Players looking to further their football careers at a young age generally seek out a top-flight club near their hometown. This proved to be a lesson in overcoming boundaries for Belgian trio Dante Rigo, Lennerd Daneels and Matthias Verreth a few years ago – specifically the national border they had to cross to train and play for their club.

Despite being born in Belgium, these three promising youngsters opted to sign for Dutch side PSV Eindhoven for one simple reason: it was the closest club to where they lived. As U-17 national coach Bob Browaeys explained to with a wink, Eindhoven is practically part of Belgium anyway, lying less than 18 kilometres beyond the state boundary. This proximity means that the club provides their neighbouring national team with tremendous support.

“I stay with a host family during the week,” Rigo told in an interview. In this respect he is one step ahead of his two fellow countrymen, who still live at home and have to make the journey across the border several times a week but are soon hoping to make this trek a thing of the past. “I’m currently looking for a flat in Eindhoven,” revealed Verreth. When asked whether he could share an apartment with Daneels, the striker replied: “Why not? If the club allows it then I’ve got nothing against the idea. We go to school together, train together and generally spend lots of time together. When you do that, friendships are bound to develop.”

Always ready with a quip
While Daneels has so far only featured in his country’s group stage defeat by Ecuador, Rigo and Verreth are permanent fixtures in the starting line up. Having already tasted success in the knockout stage, both players are now hoping to go further. They are also united about how they want their careers to pan out, with both striving to make PSV’s first team before securing a move to one of Europe’s top leagues. Ideally they would end up in the English Premier League, where compatriots and idols Kevin de Bruyne of Manchester City, Chelsea’s Eden Hazard and Liverpool striker Christian Benteke have long since made a name for themselves.

The Belgian trio are by no means the only overseas talents in Eindhoven’s youth system. While players from Sweden, Denmark, Estonia and Italy complete PSV’s international line-up, Daneels, Rigo and Verreth have a particularly special relationship with the Dutch. Their rivalry might not be quite so heated as that between Germany and England or Argentina and Brazil, but the two countries are always quick to exchange witty retorts whenever their old adversaries lose.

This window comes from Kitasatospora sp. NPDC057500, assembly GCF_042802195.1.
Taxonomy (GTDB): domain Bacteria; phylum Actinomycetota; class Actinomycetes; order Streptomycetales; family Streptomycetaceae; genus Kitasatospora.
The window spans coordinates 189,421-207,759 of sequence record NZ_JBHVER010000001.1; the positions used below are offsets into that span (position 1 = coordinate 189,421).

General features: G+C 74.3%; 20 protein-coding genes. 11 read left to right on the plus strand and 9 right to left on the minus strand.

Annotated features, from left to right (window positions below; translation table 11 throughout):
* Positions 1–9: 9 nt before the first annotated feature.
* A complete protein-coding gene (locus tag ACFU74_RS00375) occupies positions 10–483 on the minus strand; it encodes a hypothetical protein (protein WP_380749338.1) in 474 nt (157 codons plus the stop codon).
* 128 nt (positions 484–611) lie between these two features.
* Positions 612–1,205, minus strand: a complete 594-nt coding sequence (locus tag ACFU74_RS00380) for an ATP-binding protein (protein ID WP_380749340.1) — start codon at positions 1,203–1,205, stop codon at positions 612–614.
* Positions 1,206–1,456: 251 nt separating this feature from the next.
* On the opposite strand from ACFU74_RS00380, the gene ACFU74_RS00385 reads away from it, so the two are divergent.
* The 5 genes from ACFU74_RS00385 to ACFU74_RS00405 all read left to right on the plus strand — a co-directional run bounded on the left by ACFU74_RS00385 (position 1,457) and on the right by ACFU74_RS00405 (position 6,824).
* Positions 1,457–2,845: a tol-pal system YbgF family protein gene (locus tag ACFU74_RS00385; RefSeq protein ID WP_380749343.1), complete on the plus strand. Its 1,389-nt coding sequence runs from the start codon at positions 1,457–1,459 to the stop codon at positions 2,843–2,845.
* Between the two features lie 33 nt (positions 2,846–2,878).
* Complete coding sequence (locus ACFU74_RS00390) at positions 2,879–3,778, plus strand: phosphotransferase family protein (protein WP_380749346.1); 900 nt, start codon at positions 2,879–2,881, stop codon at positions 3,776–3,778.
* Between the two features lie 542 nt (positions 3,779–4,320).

The Red Devils currently have the upper hand over their neighbours at every level, with the young Oranje missing out on the FIFA U-17 World Cup 2015 while their senior counterparts recently failed to qualify for UEFA EURO 2016. “Although we’ve had very few reasons to celebrate for such a long time, happily that’s changed in the recent past,” said a smiling Verreth, adding: “The Dutch talk a lot. They’re very direct and aren’t afraid to tell you exactly what they think. I’d say we’re a little different in that respect.”

Making national team history
Nevertheless, the trio’s Eindhoven team-mates wished them well for the World Cup in Chile, “even though they were naturally a little bit jealous when we set off,” explained Daneels.

On Monday Les Diablotins (The Little Devils) face Costa Rica to battle it out for a coveted semi-final spot. The Belgians have never reached the last four and even made history by securing their quarter-final place. “Naturally we’re all pleased with what we’ve achieved,” said Verreth. “No-one expected us to get this far.” Rigo added: “Our families are supporting us from home and cheering in front of their televisions. Costa Rica are definitely formidable opponents – they beat one of the favourites, France, after all – but we’re nowhere near finished yet.”

If they get their way, the next time they cross a national border on their way back to Belgium from Chile their bags will be carrying a World Cup winners’ medal nestled next to the Eindhoven kit.